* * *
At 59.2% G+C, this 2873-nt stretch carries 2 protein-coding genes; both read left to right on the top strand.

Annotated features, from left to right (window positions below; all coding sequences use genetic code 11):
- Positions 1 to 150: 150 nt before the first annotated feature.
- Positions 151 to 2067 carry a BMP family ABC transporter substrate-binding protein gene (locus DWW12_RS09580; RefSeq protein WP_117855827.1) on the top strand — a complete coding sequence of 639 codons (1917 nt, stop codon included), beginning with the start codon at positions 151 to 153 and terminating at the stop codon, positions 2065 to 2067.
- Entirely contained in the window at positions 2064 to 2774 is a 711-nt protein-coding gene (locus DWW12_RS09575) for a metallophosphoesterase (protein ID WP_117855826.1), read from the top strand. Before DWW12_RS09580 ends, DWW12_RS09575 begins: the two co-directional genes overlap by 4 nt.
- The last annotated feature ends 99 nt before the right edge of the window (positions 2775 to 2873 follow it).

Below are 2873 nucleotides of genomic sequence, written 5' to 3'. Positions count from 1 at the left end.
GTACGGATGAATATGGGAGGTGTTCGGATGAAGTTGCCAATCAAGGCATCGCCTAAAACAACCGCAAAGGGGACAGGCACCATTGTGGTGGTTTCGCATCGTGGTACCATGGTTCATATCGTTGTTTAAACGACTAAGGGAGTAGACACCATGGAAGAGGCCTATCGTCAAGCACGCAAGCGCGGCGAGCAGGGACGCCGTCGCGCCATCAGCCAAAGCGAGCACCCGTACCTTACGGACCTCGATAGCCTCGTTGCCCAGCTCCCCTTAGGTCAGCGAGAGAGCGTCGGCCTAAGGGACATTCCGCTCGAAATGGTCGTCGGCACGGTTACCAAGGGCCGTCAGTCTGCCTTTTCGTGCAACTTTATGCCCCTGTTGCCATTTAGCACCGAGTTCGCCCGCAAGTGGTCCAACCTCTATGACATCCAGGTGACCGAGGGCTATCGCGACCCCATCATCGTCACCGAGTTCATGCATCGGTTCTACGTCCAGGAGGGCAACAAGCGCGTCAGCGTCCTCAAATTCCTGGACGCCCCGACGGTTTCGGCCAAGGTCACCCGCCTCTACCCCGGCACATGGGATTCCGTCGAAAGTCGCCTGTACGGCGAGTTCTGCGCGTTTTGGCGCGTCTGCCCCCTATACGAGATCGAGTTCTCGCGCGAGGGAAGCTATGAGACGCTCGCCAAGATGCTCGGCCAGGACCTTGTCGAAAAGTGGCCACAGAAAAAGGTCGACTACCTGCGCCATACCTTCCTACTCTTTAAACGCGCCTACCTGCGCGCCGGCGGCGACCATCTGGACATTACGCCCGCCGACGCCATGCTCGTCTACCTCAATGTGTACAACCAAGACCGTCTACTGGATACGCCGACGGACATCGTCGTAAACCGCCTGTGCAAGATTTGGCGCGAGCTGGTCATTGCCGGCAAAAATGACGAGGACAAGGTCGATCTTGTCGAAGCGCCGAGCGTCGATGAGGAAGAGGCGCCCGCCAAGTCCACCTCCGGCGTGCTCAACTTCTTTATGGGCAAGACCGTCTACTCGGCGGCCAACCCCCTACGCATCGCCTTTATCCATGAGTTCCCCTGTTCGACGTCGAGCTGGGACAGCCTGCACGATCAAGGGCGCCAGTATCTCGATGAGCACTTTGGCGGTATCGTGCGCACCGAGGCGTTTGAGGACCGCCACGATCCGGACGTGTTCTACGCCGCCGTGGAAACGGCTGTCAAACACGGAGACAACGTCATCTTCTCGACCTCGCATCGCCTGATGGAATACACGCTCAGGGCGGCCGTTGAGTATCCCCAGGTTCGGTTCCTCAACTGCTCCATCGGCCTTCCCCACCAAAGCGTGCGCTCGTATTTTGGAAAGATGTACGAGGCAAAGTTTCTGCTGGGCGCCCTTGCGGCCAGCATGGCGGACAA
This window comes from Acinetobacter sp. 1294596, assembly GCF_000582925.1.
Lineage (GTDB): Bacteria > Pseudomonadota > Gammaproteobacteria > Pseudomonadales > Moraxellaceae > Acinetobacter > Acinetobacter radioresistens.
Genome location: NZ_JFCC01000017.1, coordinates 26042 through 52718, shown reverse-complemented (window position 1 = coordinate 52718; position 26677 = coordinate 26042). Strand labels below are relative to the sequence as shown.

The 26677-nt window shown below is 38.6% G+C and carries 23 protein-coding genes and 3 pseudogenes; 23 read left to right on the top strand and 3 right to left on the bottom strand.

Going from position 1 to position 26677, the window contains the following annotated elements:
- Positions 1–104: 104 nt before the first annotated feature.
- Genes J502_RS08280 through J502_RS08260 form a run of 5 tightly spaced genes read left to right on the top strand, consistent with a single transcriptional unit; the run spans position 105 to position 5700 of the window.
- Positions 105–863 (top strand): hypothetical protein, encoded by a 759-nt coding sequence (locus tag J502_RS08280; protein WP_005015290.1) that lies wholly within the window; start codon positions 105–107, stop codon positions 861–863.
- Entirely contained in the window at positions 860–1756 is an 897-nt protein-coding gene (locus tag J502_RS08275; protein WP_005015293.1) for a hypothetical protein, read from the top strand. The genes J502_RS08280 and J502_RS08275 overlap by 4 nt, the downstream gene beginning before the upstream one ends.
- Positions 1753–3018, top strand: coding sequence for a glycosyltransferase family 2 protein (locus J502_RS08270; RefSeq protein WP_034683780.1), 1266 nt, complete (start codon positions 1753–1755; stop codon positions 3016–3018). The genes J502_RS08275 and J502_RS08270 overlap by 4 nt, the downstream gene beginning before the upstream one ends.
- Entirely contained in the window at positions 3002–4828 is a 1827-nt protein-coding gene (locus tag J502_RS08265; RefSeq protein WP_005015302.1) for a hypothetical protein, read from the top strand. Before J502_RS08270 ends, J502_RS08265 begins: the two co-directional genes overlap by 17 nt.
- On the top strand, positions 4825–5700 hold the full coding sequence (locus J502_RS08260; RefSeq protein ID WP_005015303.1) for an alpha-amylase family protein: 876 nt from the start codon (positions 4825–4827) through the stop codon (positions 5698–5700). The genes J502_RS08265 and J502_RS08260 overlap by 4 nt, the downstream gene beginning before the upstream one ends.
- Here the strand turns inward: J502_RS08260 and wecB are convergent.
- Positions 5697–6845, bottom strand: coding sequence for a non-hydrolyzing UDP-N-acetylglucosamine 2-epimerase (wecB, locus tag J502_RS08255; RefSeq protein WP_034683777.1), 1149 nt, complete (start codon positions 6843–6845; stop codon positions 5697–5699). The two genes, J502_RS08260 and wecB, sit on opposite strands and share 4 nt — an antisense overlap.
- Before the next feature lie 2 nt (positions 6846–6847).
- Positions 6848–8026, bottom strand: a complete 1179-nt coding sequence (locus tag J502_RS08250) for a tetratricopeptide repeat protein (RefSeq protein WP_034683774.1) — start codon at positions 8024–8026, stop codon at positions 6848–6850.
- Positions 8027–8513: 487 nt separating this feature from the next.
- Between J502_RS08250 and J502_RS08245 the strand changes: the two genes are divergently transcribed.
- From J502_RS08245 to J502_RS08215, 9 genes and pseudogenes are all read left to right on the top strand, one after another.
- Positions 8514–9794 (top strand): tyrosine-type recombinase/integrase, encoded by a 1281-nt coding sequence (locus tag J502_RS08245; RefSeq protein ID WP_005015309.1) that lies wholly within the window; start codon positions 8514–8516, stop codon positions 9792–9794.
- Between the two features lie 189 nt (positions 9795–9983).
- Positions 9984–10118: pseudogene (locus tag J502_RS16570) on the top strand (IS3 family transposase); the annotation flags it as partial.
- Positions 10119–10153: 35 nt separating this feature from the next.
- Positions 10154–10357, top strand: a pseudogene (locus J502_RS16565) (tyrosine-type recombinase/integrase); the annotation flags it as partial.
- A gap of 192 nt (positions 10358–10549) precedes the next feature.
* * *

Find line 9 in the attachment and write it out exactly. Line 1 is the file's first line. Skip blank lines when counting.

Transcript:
This window comes from Acinetobacter sp. 1294596, assembly GCF_000582925.1.